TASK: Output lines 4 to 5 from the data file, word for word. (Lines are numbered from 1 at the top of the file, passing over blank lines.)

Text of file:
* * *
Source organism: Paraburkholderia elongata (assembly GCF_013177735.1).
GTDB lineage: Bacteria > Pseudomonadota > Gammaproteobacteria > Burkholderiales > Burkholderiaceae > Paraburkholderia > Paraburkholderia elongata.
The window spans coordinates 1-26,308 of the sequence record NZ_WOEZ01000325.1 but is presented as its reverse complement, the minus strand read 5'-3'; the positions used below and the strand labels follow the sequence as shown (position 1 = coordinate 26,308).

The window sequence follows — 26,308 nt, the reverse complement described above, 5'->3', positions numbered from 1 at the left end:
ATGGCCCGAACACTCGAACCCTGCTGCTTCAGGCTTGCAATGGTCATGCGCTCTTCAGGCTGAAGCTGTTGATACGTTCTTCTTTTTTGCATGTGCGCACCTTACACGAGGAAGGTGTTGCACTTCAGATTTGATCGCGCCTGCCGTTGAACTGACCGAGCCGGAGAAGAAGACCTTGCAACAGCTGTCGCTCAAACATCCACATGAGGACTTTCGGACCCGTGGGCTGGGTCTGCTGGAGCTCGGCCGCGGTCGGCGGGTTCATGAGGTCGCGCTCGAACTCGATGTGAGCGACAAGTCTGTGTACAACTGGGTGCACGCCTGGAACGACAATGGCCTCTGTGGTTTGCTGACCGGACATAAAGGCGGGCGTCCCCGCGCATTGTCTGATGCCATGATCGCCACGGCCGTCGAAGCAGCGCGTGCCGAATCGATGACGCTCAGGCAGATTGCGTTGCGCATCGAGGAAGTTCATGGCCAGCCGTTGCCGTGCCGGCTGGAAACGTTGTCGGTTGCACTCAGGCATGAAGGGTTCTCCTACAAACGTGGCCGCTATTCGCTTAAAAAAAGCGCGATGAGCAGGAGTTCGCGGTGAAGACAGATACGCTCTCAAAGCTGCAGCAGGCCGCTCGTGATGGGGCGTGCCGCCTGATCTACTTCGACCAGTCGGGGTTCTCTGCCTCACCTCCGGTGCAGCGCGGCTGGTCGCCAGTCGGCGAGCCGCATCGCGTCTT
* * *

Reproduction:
The window sequence follows — 26,308 nt, the reverse complement described above, 5'->3', positions numbered from 1 at the left end:
ATGGCCCGAACACTCGAACCCTGCTGCTTCAGGCTTGCAATGGTCATGCGCTCTTCAGGCTGAAGCTGTTGATACGTTCTTCTTTTTTGCATGTGCGCACCTTACACGAGGAAGGTGTTGCACTTCAGATTTGATCGCGCCTGCCGTTGAACTGACCGAGCCGGAGAAGAAGACCTTGCAACAGCTGTCGCTCAAACATCCACATGAGGACTTTCGGACCCGTGGGCTGGGTCTGCTGGAGCTCGGCCGCGGTCGGCGGGTTCATGAGGTCGCGCTCGAACTCGATGTGAGCGACAAGTCTGTGTACAACTGGGTGCACGCCTGGAACGACAATGGCCTCTGTGGTTTGCTGACCGGACATAAAGGCGGGCGTCCCCGCGCATTGTCTGATGCCATGATCGCCACGGCCGTCGAAGCAGCGCGTGCCGAATCGATGACGCTCAGGCAGATTGCGTTGCGCATCGAGGAAGTTCATGGCCAGCCGTTGCCGTGCCGGCTGGAAACGTTGTCGGTTGCACTCAGGCATGAAGGGTTCTCCTACAAACGTGGCCGCTATTCGCTTAAAAAAAGCGCGATGAGCAGGAGTTCGCGGTGAAGACAGATACGCTCTCAAAGCTGCAGCAGGCCGCTCGTGATGGGGCGTGCCGCCTGATCTACTTCGACCAGTCGGGGTTCTCTGCCTCACCTCCGGTGCAGCGCGGCTGGTCGCCAGTCGGCGAGCCGCATCGCGTCTT